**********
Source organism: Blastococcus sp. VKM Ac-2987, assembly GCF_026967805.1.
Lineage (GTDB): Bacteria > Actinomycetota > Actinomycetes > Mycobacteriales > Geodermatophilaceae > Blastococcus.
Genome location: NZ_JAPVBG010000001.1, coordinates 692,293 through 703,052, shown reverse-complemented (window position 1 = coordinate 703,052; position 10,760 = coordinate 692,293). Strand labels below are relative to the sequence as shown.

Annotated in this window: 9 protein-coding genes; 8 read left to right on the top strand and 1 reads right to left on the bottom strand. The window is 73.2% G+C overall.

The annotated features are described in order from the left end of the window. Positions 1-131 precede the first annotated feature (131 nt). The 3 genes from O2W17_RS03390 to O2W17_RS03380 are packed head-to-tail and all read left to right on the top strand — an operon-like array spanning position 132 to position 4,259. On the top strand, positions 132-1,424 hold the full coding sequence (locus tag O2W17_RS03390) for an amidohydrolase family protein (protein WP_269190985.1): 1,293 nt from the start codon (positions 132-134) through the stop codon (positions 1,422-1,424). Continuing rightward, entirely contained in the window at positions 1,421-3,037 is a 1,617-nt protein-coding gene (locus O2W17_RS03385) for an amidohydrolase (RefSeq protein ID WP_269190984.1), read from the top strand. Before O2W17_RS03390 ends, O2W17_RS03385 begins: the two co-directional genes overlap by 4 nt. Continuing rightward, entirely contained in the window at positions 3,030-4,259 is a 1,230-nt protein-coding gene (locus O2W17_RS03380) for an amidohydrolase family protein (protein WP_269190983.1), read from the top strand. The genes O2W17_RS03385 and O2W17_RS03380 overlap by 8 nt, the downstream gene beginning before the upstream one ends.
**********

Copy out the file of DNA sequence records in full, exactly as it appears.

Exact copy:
Source organism: Blastococcus sp. VKM Ac-2987, assembly GCF_026967805.1.
Lineage (GTDB): Bacteria > Actinomycetota > Actinomycetes > Mycobacteriales > Geodermatophilaceae > Blastococcus.
Genome location: NZ_JAPVBG010000001.1, coordinates 692,293 through 703,052, shown reverse-complemented (window position 1 = coordinate 703,052; position 10,760 = coordinate 692,293). Strand labels below are relative to the sequence as shown.

Annotated in this window: 9 protein-coding genes; 8 read left to right on the top strand and 1 reads right to left on the bottom strand. The window is 73.2% G+C overall.

The annotated features are described in order from the left end of the window. Positions 1-131 precede the first annotated feature (131 nt). The 3 genes from O2W17_RS03390 to O2W17_RS03380 are packed head-to-tail and all read left to right on the top strand — an operon-like array spanning position 132 to position 4,259. On the top strand, positions 132-1,424 hold the full coding sequence (locus tag O2W17_RS03390) for an amidohydrolase family protein (protein WP_269190985.1): 1,293 nt from the start codon (positions 132-134) through the stop codon (positions 1,422-1,424). Continuing rightward, entirely contained in the window at positions 1,421-3,037 is a 1,617-nt protein-coding gene (locus O2W17_RS03385) for an amidohydrolase (RefSeq protein ID WP_269190984.1), read from the top strand. Before O2W17_RS03390 ends, O2W17_RS03385 begins: the two co-directional genes overlap by 4 nt. Continuing rightward, entirely contained in the window at positions 3,030-4,259 is a 1,230-nt protein-coding gene (locus O2W17_RS03380) for an amidohydrolase family protein (protein WP_269190983.1), read from the top strand. The genes O2W17_RS03385 and O2W17_RS03380 overlap by 8 nt, the downstream gene beginning before the upstream one ends.